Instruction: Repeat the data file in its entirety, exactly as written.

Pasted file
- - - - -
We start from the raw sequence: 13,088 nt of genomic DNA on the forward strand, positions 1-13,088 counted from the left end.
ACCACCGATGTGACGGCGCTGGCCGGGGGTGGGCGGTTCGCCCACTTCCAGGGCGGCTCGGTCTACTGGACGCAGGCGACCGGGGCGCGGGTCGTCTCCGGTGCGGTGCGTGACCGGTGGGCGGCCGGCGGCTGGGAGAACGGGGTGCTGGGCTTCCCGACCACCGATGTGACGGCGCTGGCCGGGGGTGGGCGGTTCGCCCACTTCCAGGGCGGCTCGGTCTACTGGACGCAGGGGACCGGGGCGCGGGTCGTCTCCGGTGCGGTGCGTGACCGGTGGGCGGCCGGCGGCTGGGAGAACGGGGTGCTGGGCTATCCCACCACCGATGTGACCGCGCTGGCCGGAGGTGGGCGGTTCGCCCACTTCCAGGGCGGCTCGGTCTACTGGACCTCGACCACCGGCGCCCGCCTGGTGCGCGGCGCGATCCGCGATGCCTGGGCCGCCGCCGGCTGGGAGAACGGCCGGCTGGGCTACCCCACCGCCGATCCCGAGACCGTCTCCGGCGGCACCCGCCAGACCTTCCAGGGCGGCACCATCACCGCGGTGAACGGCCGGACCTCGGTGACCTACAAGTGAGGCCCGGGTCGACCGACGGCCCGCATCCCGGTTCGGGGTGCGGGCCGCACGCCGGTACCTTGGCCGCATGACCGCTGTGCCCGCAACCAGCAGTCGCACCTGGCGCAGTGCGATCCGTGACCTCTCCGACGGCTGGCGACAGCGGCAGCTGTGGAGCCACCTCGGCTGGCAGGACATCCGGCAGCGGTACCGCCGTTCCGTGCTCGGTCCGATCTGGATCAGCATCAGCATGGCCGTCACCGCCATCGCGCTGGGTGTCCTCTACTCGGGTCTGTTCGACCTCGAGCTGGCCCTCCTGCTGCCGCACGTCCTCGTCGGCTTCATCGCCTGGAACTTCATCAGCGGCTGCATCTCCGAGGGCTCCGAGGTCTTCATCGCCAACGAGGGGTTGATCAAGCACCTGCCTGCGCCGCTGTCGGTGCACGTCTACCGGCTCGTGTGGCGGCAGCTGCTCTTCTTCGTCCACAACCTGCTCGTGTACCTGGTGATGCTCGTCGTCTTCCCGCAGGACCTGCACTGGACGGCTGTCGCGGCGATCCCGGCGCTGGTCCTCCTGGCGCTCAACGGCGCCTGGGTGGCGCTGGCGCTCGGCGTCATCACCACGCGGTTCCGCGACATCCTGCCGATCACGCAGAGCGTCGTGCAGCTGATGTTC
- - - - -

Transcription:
We start from the raw sequence: 13,088 nt of genomic DNA on the forward strand, positions 1-13,088 counted from the left end.
ACCACCGATGTGACGGCGCTGGCCGGGGGTGGGCGGTTCGCCCACTTCCAGGGCGGCTCGGTCTACTGGACGCAGGCGACCGGGGCGCGGGTCGTCTCCGGTGCGGTGCGTGACCGGTGGGCGGCCGGCGGCTGGGAGAACGGGGTGCTGGGCTTCCCGACCACCGATGTGACGGCGCTGGCCGGGGGTGGGCGGTTCGCCCACTTCCAGGGCGGCTCGGTCTACTGGACGCAGGGGACCGGGGCGCGGGTCGTCTCCGGTGCGGTGCGTGACCGGTGGGCGGCCGGCGGCTGGGAGAACGGGGTGCTGGGCTATCCCACCACCGATGTGACCGCGCTGGCCGGAGGTGGGCGGTTCGCCCACTTCCAGGGCGGCTCGGTCTACTGGACCTCGACCACCGGCGCCCGCCTGGTGCGCGGCGCGATCCGCGATGCCTGGGCCGCCGCCGGCTGGGAGAACGGCCGGCTGGGCTACCCCACCGCCGATCCCGAGACCGTCTCCGGCGGCACCCGCCAGACCTTCCAGGGCGGCACCATCACCGCGGTGAACGGCCGGACCTCGGTGACCTACAAGTGAGGCCCGGGTCGACCGACGGCCCGCATCCCGGTTCGGGGTGCGGGCCGCACGCCGGTACCTTGGCCGCATGACCGCTGTGCCCGCAACCAGCAGTCGCACCTGGCGCAGTGCGATCCGTGACCTCTCCGACGGCTGGCGACAGCGGCAGCTGTGGAGCCACCTCGGCTGGCAGGACATCCGGCAGCGGTACCGCCGTTCCGTGCTCGGTCCGATCTGGATCAGCATCAGCATGGCCGTCACCGCCATCGCGCTGGGTGTCCTCTACTCGGGTCTGTTCGACCTCGAGCTGGCCCTCCTGCTGCCGCACGTCCTCGTCGGCTTCATCGCCTGGAACTTCATCAGCGGCTGCATCTCCGAGGGCTCCGAGGTCTTCATCGCCAACGAGGGGTTGATCAAGCACCTGCCTGCGCCGCTGTCGGTGCACGTCTACCGGCTCGTGTGGCGGCAGCTGCTCTTCTTCGTCCACAACCTGCTCGTGTACCTGGTGATGCTCGTCGTCTTCCCGCAGGACCTGCACTGGACGGCTGTCGCGGCGATCCCGGCGCTGGTCCTCCTGGCGCTCAACGGCGCCTGGGTGGCGCTGGCGCTCGGCGTCATCACCACGCGGTTCCGCGACATCCTGCCGATCACGCAGAGCGTCGTGCAGCTGATGTTC